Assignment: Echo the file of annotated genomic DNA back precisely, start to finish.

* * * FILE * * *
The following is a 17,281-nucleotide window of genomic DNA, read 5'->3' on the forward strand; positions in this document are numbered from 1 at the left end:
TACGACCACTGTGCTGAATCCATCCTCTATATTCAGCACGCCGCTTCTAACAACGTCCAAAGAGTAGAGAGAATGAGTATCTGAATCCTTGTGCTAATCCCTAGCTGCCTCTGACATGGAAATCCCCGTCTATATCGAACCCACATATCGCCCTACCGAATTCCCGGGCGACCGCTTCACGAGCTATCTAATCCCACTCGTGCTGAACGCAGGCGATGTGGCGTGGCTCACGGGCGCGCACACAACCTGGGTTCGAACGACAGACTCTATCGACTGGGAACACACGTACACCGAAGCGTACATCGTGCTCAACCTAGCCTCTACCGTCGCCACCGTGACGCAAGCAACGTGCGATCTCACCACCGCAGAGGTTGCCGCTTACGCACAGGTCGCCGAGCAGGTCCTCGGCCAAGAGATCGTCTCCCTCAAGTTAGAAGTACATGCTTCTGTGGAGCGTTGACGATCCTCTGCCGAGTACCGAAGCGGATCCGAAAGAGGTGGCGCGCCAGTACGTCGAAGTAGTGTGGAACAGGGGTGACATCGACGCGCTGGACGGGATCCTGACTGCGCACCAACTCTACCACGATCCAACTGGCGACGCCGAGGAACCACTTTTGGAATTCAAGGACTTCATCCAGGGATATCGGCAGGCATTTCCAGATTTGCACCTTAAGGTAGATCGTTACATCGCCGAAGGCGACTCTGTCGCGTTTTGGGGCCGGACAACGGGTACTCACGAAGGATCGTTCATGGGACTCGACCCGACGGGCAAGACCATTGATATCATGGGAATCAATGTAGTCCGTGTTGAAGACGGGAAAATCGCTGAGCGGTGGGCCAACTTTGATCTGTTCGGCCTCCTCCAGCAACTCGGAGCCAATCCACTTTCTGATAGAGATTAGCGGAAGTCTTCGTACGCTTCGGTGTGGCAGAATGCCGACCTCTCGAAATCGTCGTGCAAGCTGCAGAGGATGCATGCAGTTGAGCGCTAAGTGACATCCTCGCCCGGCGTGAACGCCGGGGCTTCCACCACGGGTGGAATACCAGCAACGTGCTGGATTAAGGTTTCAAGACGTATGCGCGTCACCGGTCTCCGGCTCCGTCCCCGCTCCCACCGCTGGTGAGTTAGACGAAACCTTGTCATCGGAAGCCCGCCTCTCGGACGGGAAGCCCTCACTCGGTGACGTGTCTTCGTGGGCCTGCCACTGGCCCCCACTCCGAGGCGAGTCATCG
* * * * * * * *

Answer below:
The following is a 17,281-nucleotide window of genomic DNA, read 5'->3' on the forward strand; positions in this document are numbered from 1 at the left end:
TACGACCACTGTGCTGAATCCATCCTCTATATTCAGCACGCCGCTTCTAACAACGTCCAAAGAGTAGAGAGAATGAGTATCTGAATCCTTGTGCTAATCCCTAGCTGCCTCTGACATGGAAATCCCCGTCTATATCGAACCCACATATCGCCCTACCGAATTCCCGGGCGACCGCTTCACGAGCTATCTAATCCCACTCGTGCTGAACGCAGGCGATGTGGCGTGGCTCACGGGCGCGCACACAACCTGGGTTCGAACGACAGACTCTATCGACTGGGAACACACGTACACCGAAGCGTACATCGTGCTCAACCTAGCCTCTACCGTCGCCACCGTGACGCAAGCAACGTGCGATCTCACCACCGCAGAGGTTGCCGCTTACGCACAGGTCGCCGAGCAGGTCCTCGGCCAAGAGATCGTCTCCCTCAAGTTAGAAGTACATGCTTCTGTGGAGCGTTGACGATCCTCTGCCGAGTACCGAAGCGGATCCGAAAGAGGTGGCGCGCCAGTACGTCGAAGTAGTGTGGAACAGGGGTGACATCGACGCGCTGGACGGGATCCTGACTGCGCACCAACTCTACCACGATCCAACTGGCGACGCCGAGGAACCACTTTTGGAATTCAAGGACTTCATCCAGGGATATCGGCAGGCATTTCCAGATTTGCACCTTAAGGTAGATCGTTACATCGCCGAAGGCGACTCTGTCGCGTTTTGGGGCCGGACAACGGGTACTCACGAAGGATCGTTCATGGGACTCGACCCGACGGGCAAGACCATTGATATCATGGGAATCAATGTAGTCCGTGTTGAAGACGGGAAAATCGCTGAGCGGTGGGCCAACTTTGATCTGTTCGGCCTCCTCCAGCAACTCGGAGCCAATCCACTTTCTGATAGAGATTAGCGGAAGTCTTCGTACGCTTCGGTGTGGCAGAATGCCGACCTCTCGAAATCGTCGTGCAAGCTGCAGAGGATGCATGCAGTTGAGCGCTAAGTGACATCCTCGCCCGGCGTGAACGCCGGGGCTTCCACCACGGGTGGAATACCAGCAACGTGCTGGATTAAGGTTTCAAGACGTATGCGCGTCACCGGTCTCCGGCTCCGTCCCCGCTCCCACCGCTGGTGAGTTAGACGAAACCTTGTCATCGGAAGCCCGCCTCTCGGACGGGAAGCCCTCACTCGGTGACGTGTCTTCGTGGGCCTGCCACTGGCCCCCACTCCGAGGCGAGTCATCG